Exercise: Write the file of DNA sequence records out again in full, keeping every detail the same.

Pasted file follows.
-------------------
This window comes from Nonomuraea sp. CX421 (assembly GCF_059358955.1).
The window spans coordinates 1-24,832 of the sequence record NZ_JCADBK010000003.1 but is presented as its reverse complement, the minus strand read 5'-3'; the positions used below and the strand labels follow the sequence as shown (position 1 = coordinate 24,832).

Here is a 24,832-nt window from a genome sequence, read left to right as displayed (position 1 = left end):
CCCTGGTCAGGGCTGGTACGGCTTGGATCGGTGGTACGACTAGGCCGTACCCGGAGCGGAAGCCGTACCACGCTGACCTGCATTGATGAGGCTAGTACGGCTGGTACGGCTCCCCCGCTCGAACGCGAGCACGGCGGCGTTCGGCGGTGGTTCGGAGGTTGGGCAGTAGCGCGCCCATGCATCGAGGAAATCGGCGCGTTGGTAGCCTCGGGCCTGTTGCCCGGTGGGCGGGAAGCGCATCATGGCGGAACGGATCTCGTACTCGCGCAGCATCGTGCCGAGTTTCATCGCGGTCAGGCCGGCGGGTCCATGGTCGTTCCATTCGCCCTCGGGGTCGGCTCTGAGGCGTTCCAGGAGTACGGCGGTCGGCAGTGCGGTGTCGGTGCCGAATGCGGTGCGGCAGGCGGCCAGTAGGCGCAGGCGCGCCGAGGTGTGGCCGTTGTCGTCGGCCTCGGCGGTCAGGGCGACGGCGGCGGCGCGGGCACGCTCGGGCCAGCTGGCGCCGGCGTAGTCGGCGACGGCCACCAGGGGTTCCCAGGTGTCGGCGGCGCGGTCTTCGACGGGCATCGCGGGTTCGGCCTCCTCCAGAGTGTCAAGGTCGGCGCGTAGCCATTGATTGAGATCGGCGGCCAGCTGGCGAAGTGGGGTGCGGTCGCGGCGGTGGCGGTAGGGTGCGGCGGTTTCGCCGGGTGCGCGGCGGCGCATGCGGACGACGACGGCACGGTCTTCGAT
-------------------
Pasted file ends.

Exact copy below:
This window comes from Nonomuraea sp. CX421 (assembly GCF_059358955.1).
The window spans coordinates 1-24,832 of the sequence record NZ_JCADBK010000003.1 but is presented as its reverse complement, the minus strand read 5'-3'; the positions used below and the strand labels follow the sequence as shown (position 1 = coordinate 24,832).

Here is a 24,832-nt window from a genome sequence, read left to right as displayed (position 1 = left end):
CCCTGGTCAGGGCTGGTACGGCTTGGATCGGTGGTACGACTAGGCCGTACCCGGAGCGGAAGCCGTACCACGCTGACCTGCATTGATGAGGCTAGTACGGCTGGTACGGCTCCCCCGCTCGAACGCGAGCACGGCGGCGTTCGGCGGTGGTTCGGAGGTTGGGCAGTAGCGCGCCCATGCATCGAGGAAATCGGCGCGTTGGTAGCCTCGGGCCTGTTGCCCGGTGGGCGGGAAGCGCATCATGGCGGAACGGATCTCGTACTCGCGCAGCATCGTGCCGAGTTTCATCGCGGTCAGGCCGGCGGGTCCATGGTCGTTCCATTCGCCCTCGGGGTCGGCTCTGAGGCGTTCCAGGAGTACGGCGGTCGGCAGTGCGGTGTCGGTGCCGAATGCGGTGCGGCAGGCGGCCAGTAGGCGCAGGCGCGCCGAGGTGTGGCCGTTGTCGTCGGCCTCGGCGGTCAGGGCGACGGCGGCGGCGCGGGCACGCTCGGGCCAGCTGGCGCCGGCGTAGTCGGCGACGGCCACCAGGGGTTCCCAGGTGTCGGCGGCGCGGTCTTCGACGGGCATCGCGGGTTCGGCCTCCTCCAGAGTGTCAAGGTCGGCGCGTAGCCATTGATTGAGATCGGCGGCCAGCTGGCGAAGTGGGGTGCGGTCGCGGCGGTGGCGGTAGGGTGCGGCGGTTTCGCCGGGTGCGCGGCGGCGCATGCGGACGACGACGGCACGGTCTTCGAT